Immigrants’ Invisible Presence in Health Care Debate

By Michelle Chen Feb 20, 2010

You might be sick of hearing about health care by now, The politics of medicine grow messier by the day, dripping with empty jargon and industry lobbyists determined to eviscerate any substantive effort toward reform. Now imagine if you’ve just arrived in the country, speaking little English, working off the books and paying half your income toward rent. In that case, you’re likely not all that bothered by the national debate on health care; you’re too busy living through the crisis to give it much thought. Aside from the occasional use of "illegals" as an obstructionist propstirring up racist fears about the government caring too much about "those people"–immigrants are all but invisible in the struggle to pass reform in Washington. Well before the current meltdown in Congress, immigrants (both with and without legal status) faced a labyrinth of restrictions, including draconian waiting periods for green card holders. The exclusion of undocumented immigrants from the main legislative proposals is a clear sign that the Democrats are not willing to expend political capital on the issue of insurance for people without legal status. Immigrant-advocacy groups too are putting health care aside as they strain to keep their main issue, comprehensive immigration reform, afloat in the partisan horse trade. With the Senate stalemate, lawmakers might want to revisit the issue of immigration and health care, and how moving forward on both issues in tandem is necessary for either to go forward. A study published by New Yorkers For Accessible Health Coverage and the New York Immigration Coalition examines barriers to health care that immigrants face and finds that even those eligible for publicly subsidized coverage may find it virtually impossible to obtain quality care. The political terror pulsing through immigrant communities is becoming a public health hazard:

• Many have been advised erroneously that receipt of public health insurance benefits could lead to their being considered a “public charge,” which would disqualify them from adjusting their status to lawful permanent resident…. inappropriate public charge findings by immigration officials have significantly compromised New York’s ability to enroll lawfully present immigrants in Medicaid, even though they are eligible for the program. • Some lawfully residing immigrants believe that their ability to sponsor relatives for admission to the United States would be adversely affected by their own public insurance enrollment. Others who are themselves sponsored by relatives refuse to enroll in government insurance because they have been deterred by the prospect that their sponsors could be asked to repay the government for care they receive. … • Some noncitizens who lack authorization to reside in the U.S. fear that enrollment in a government sponsored health insurance poses risks of disclosure and reporting of their presence and status to immigration authorities. To the extent that individuals are uncertain about their legal status, or the status of their family members, the fear of reporting engenders more reluctance to enroll, especially among children, who are eligible for affordable health insurance in New York regardless of their immigration status. • Some noncitizens do not enroll because cultural, linguistic, and navigational barriers prevent them from understanding or overcoming obstacles to the insurance system. Particular obstacles are immigrants not knowing their rights to enroll or being unable to successfully complete what can be a confusing if not bewildering enrollment process, even for native-born New Yorkers.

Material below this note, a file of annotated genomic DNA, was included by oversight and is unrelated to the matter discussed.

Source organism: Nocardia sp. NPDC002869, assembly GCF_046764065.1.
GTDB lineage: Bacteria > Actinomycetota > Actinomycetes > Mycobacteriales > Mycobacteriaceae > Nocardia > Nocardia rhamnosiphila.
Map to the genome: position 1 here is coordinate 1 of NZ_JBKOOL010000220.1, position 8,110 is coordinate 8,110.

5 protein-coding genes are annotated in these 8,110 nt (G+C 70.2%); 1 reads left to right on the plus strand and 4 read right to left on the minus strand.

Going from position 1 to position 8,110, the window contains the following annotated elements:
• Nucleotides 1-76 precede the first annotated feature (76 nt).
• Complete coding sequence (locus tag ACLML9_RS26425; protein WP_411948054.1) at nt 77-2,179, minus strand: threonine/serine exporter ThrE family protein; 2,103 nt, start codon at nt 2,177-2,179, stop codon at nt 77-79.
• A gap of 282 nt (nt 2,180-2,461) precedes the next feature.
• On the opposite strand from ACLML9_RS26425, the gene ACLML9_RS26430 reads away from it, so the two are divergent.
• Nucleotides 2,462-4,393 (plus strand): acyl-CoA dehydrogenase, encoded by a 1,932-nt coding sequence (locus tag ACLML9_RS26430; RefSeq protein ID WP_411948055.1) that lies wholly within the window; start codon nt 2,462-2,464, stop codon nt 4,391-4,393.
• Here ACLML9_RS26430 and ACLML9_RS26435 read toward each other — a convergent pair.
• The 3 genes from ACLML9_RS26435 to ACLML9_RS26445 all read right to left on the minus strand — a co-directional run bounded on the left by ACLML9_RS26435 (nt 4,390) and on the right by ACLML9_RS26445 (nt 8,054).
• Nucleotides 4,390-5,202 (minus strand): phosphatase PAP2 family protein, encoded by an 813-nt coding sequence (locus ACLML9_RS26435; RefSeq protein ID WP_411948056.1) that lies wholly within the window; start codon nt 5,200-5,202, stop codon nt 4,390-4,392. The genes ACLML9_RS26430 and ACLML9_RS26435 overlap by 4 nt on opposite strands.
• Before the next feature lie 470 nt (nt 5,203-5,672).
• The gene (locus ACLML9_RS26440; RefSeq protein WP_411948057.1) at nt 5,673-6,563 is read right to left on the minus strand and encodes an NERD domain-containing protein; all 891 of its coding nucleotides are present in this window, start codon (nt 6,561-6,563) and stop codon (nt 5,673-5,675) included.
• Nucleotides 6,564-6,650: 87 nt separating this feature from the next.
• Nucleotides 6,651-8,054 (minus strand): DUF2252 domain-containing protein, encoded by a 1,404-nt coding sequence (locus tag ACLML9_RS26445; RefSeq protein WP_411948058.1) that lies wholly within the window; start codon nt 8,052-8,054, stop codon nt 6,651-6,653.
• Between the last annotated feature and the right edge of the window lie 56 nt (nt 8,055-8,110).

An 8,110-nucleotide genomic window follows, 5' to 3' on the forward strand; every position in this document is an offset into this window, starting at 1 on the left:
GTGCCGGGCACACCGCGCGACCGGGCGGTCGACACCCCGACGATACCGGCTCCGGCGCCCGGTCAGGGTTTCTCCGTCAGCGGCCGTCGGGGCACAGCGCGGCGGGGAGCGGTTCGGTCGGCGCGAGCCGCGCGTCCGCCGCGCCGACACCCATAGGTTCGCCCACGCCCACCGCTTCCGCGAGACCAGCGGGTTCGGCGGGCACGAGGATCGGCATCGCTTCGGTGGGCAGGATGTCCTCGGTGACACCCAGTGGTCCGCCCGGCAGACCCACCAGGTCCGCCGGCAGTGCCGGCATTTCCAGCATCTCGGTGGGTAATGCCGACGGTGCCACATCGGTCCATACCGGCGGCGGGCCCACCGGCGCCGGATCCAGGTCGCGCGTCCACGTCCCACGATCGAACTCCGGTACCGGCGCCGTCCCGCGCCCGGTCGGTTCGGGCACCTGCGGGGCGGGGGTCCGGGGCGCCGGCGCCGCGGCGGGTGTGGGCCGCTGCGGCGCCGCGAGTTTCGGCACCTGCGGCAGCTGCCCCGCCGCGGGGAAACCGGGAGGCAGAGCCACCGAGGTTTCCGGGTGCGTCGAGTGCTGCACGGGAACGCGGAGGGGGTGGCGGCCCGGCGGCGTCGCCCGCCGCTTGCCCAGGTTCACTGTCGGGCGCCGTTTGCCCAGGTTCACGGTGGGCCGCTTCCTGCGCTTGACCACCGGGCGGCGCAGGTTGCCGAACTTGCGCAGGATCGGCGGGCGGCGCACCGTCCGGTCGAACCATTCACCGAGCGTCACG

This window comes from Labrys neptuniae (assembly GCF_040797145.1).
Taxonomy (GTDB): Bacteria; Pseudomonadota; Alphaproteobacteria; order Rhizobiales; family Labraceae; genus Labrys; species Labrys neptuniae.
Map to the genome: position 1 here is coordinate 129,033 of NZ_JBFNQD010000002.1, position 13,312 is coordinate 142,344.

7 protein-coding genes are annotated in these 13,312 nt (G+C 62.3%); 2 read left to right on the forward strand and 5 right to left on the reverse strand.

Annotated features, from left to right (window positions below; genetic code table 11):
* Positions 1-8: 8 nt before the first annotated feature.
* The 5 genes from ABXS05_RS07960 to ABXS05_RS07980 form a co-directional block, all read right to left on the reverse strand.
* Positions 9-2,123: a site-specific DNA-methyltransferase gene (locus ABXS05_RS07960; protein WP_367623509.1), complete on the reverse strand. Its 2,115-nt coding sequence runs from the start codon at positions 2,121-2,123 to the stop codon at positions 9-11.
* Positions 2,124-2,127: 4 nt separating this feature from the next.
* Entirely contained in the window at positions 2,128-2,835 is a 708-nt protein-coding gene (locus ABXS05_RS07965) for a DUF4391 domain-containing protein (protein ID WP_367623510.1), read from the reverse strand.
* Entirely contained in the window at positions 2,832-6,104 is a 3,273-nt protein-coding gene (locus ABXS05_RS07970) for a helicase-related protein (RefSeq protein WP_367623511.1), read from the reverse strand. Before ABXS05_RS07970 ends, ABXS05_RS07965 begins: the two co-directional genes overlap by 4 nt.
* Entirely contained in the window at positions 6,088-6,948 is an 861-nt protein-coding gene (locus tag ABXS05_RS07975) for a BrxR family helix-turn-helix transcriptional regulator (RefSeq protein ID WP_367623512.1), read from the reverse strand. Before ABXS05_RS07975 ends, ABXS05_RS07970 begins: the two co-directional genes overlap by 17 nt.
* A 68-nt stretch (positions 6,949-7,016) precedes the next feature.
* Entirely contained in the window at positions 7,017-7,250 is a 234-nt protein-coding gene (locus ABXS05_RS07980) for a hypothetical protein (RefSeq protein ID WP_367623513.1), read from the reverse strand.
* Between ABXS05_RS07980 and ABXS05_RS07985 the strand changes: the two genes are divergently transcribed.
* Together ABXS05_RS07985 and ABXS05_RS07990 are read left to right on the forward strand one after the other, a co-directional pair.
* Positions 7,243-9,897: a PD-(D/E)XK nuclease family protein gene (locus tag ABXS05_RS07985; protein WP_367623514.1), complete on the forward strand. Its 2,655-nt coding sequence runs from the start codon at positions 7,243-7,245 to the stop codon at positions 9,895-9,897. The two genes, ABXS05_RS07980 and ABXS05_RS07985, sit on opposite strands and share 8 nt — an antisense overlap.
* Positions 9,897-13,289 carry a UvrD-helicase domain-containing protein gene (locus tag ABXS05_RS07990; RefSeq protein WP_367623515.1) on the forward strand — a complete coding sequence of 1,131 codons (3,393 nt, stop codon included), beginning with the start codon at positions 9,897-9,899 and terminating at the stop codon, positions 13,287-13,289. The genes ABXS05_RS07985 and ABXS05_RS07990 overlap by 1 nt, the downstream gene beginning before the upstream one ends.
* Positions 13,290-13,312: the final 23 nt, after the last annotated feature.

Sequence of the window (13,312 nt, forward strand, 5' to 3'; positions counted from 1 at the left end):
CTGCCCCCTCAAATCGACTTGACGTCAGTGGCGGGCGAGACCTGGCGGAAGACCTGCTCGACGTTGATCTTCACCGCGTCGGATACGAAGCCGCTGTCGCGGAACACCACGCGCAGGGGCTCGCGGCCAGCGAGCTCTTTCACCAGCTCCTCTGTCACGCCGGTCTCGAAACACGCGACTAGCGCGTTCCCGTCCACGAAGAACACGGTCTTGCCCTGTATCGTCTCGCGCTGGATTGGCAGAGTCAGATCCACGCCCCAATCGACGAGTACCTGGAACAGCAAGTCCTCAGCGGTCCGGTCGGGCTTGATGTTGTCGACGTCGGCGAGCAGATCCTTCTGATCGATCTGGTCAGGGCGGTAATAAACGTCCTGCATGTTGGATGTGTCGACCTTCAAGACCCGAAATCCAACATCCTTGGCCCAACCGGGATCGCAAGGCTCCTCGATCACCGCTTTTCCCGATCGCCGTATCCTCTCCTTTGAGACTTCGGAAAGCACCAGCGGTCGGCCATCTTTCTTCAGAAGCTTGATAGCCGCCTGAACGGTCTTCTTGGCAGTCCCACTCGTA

The groups’ recommendations should factor into any vision of universal coverage: remove the five-year ban on federal benefits for many categories immigrants; provide statewide universal access to care and ensure that critical services are targeted to non-English speakers and underserved communities. A health care overhaul that works for immigrants may be off the table in Congress for now, but the report at least helps counter the mythology of the parasitic foreigner, hell bent on draining the social service system while stealing jobs and lowering property values. Even people with legal status can end up shut out of the system, falling through bureaucratic cracks produced by human error or outright prejudice. Fear of law enforcement alone may be enough to turn people away; you’re willing to take a chance on your health when you feel like you face even higher odds of exposing a loved one to immigration authorities at the doctor’s office. One interviewee’s comment in the report reflects the risk calculation that drives people to forgo benefits:

I used to have Medicaid, but terminated it when someone told me that I shouldn’t use such public benefits. It made sense, later when I go in for an [immigration] interview, such record wouldn’t work in my favor. I even have diabetes, and need more than $150 just to pay for my medications. When I had Medicaid, I only had to pay $5. Now, $150, month after month…

How many U.S.-born citizens could imagine giving up their health insurance for fear of provoking the disapproval of a bureaucrat? If we start with the premise that health care is a human right, immigrants are one group that typifies how pitifully the country fails that principle. Health is an afterthought as they wade through a legal fog in which asking for any kind of help, even legally entitled services, could expose them to fatal risks. The immigration crisis and health care crisis are lethally interlocked–two national maladies, each one a symptom and cause of the other. Image: Migrant mobile clinic (John Moore/Getty Images)